Gold finished Monday with a gain, finding modest support after suffering the sharpest weekly slump since late November, but prices still marked a third straight settlement below the key $1,800 mark.
With a slight recovery in the U.S. dollar, slightly higher U.S. Treasury yields and a “good measure of risk off flowing from commodities and global equities,” gold saw “technical and fundamentals resistance at the $1,800 level to start the new trading week,” analysts at Zaner wrote in Monday market commentary.
February gold GCG22, +0.14% GC00, +0.14% edged up by $1.40, or nearly 0.1%, to settle at $1,798.80 an ounce. That marked a third consecutive settlement below $1,800 and followed a 1.7% weekly slide for the commodity — the steepest weekly decline since Nov. 26.
Meanwhile, March silver SIH22, +0.29% added 5 cents, or 0.2%, to settle at $22.462 an ounce, after a 4% weekly loss put in on Friday.
In Monday dealings, the U.S. dollar strengthened, with the ICE U.S. Dollar index DXY up 0.3% at 95.974, pressuring prices for dollar-denominated gold prices, while 10-year Treasury note yields TMUBMUSD10Y, 1.777% rose to 1.782%, dulling interest in the yellow metal, which doesn’t bear any interest.
“With global bond yields hovering near pre-pandemic highs, gold prices are not performing too terribly,” said Edward Moya, senior market analyst at OANDA, in a market update.
““With global bond yields hovering near pre-pandemic highs, gold prices are not performing too terribly.””
— Edward Moya, OANDA
The U.S. Federal Reserve can “control the short-end of the curve, but the back-end is a different story,” he said. “The balance sheet runoff is the big question mark and that will likely drive the flattener and have many investors needing an alternative safe-haven such as gold at some point this year.”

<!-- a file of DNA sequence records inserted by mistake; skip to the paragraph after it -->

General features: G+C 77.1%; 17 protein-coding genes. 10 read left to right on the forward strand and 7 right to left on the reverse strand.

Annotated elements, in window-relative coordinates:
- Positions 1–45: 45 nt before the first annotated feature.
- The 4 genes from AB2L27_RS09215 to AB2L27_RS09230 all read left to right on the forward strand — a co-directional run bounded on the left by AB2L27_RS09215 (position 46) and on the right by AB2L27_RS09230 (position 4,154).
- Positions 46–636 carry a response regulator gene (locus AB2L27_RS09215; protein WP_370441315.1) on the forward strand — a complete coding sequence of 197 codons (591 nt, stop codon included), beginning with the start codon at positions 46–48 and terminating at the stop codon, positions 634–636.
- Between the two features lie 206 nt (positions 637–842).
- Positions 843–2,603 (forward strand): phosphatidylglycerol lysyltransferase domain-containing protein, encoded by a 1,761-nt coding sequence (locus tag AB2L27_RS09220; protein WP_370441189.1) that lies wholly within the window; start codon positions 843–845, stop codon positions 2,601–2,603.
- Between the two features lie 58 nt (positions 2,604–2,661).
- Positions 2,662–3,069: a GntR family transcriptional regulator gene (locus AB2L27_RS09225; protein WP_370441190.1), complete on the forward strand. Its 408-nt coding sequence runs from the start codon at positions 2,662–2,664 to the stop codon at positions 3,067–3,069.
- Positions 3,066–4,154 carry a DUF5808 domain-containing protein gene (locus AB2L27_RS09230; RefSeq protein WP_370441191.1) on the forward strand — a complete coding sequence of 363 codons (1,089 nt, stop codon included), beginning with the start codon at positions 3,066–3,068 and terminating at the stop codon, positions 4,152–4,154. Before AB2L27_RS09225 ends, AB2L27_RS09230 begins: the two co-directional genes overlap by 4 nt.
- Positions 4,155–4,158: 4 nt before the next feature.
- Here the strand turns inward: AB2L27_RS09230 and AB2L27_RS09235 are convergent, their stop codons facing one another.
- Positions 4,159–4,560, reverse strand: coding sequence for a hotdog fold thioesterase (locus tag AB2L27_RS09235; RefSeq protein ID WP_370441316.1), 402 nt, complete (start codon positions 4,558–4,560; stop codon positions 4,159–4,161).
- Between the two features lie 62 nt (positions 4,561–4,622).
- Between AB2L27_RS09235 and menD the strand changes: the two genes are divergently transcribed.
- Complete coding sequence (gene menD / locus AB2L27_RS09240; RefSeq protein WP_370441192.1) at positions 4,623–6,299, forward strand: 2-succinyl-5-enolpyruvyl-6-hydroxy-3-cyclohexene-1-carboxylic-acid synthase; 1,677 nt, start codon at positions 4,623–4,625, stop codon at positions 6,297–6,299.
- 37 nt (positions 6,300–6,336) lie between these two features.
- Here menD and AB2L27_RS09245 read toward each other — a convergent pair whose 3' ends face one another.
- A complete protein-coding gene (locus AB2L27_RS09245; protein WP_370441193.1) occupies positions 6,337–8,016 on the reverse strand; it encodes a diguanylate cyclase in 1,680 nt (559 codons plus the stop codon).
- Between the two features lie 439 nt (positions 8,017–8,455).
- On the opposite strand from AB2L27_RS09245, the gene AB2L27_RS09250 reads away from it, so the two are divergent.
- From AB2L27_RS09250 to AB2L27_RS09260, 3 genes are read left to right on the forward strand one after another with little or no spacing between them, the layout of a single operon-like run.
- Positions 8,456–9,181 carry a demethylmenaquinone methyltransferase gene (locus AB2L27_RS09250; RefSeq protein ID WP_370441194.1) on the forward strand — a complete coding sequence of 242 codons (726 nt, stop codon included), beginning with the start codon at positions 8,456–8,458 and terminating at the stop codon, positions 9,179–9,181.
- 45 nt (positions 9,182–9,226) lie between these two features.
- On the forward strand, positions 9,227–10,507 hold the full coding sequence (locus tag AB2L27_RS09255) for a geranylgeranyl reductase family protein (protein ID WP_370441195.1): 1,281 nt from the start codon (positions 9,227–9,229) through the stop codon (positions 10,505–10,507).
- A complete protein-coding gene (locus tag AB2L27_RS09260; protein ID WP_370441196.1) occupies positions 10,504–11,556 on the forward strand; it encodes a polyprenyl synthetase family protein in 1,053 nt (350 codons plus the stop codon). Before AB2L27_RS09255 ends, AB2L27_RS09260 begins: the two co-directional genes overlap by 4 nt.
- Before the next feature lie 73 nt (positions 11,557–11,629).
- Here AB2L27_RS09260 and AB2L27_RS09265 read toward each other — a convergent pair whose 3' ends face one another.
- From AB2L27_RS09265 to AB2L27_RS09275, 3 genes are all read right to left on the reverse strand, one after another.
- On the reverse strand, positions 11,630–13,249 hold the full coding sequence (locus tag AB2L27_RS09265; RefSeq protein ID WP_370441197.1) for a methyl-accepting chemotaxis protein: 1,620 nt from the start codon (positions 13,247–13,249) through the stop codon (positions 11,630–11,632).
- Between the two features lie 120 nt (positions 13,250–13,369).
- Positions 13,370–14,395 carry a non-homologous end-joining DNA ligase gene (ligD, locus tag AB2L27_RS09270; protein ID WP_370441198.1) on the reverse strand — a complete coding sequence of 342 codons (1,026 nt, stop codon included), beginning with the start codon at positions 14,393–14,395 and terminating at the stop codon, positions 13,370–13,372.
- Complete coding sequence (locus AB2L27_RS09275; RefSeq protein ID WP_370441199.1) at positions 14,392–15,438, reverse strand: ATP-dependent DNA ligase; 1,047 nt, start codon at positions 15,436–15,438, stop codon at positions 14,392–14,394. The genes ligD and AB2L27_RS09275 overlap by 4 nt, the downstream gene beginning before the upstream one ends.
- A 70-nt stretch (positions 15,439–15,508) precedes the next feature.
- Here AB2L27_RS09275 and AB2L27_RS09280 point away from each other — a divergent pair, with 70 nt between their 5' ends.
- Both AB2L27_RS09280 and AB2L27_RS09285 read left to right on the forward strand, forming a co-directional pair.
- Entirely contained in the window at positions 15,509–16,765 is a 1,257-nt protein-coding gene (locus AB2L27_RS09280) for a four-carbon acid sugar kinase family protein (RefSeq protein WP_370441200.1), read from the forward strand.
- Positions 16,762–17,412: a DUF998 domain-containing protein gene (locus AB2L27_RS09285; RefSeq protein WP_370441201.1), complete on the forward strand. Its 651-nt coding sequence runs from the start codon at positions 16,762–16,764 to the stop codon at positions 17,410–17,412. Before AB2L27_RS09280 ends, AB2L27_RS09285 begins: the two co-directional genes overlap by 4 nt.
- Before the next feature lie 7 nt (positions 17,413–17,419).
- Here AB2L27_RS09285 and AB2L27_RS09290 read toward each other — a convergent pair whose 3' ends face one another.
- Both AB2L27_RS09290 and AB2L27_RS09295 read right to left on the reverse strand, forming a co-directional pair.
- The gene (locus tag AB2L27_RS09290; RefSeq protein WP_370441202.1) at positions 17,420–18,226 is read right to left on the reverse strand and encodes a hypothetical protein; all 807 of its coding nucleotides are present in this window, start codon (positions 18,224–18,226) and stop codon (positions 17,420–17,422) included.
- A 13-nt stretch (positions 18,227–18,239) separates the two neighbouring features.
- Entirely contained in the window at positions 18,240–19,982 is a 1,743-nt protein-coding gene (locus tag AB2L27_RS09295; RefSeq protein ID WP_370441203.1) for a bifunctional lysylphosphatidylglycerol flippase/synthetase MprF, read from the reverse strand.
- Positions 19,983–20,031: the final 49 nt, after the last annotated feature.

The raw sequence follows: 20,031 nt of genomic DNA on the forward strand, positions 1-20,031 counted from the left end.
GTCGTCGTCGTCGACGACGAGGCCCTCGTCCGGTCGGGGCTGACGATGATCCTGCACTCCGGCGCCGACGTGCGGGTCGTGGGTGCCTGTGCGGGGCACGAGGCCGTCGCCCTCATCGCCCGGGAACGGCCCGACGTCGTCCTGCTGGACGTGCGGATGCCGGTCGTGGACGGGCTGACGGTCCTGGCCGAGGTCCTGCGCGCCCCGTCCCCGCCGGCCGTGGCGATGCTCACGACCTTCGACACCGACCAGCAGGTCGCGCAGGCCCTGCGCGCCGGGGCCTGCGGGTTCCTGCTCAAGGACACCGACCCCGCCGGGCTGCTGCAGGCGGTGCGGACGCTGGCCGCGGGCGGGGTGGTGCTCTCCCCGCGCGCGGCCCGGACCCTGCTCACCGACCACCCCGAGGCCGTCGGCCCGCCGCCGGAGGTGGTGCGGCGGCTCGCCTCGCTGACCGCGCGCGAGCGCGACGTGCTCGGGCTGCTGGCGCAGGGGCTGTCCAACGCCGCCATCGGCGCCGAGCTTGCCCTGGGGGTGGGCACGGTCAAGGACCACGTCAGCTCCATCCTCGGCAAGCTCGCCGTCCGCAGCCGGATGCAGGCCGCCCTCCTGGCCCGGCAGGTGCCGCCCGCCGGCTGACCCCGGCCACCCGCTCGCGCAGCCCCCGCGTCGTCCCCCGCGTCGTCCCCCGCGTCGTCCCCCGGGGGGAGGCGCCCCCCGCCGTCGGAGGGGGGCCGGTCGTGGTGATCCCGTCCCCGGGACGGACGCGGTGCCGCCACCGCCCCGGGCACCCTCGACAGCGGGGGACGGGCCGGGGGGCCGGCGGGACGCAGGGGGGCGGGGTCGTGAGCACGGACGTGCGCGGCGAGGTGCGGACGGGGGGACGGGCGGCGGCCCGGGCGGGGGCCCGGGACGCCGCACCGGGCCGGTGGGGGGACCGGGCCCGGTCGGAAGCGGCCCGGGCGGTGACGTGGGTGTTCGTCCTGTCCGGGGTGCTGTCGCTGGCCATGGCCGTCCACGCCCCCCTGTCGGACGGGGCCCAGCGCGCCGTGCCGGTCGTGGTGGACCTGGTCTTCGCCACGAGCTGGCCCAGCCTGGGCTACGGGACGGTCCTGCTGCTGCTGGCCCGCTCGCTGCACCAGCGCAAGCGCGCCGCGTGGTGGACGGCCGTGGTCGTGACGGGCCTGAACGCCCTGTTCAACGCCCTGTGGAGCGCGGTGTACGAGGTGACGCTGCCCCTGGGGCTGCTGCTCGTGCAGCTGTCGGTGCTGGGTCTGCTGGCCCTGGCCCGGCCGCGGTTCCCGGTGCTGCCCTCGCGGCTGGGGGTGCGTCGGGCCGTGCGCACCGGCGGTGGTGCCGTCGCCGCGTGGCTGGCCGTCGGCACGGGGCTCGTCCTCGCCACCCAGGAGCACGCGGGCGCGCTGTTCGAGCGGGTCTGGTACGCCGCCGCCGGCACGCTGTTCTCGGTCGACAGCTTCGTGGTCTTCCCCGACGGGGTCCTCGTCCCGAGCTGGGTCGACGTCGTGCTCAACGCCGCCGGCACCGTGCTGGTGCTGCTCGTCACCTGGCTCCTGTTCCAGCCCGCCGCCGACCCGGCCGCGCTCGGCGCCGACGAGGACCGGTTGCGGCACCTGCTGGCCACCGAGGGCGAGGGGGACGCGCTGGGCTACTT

Now that the central bank is “rushing to get rates to neutral and to start shrinking the balance sheet, which means the yield curve could flatten more and that is good news for gold,” Moya explained.
Gold prices topped $1,800 in intraday trading Monday, but haven’t settled above that level since Wednesday.
Kinesis Money analyst Carlo Alberto De Casa wrote that a trade above $1,800 is a positive sign for bullion but noted that he is looking for the yellow metal to push toward resistance of around $1,830 to confirm its strength.
“From a technical point of view, a surpass of the $1,800 mark would denote strength, even if we would have a clear positive signal only with a return of prices above the resistance zone of $1,830,” he wrote.
On Friday, gold managed to log a gain after a report on the U.S. labor market showed that the country created 199,000 new jobs in December, far short of estimates for more than twice that figure. The unemployment rate, however, fell to a pandemic low of 3.9% from 4.2%.
Gold and other precious metals have been pressured by prospects of tighter monetary policy from the Fed and it is unclear what, if any impact, the Friday figures will have on the central bank, which next meets Jan. 25-26.
Commodity investors may be looking out for data on inflation, starting with a reading of the consumer-price index on Wednesday and an update on U.S. retail sales on Friday, which could influence trade in metals.
Other Comex metals declined, with March copper HGH22, -1.27% down 1.3% at $4.352 a pound. April platinum PLJ22, -2.30% fell 2.4% to $933.60 an ounce and March palladium PAH22, -0.81% settled at $1,909.20 an ounce, down nearly 0.7%.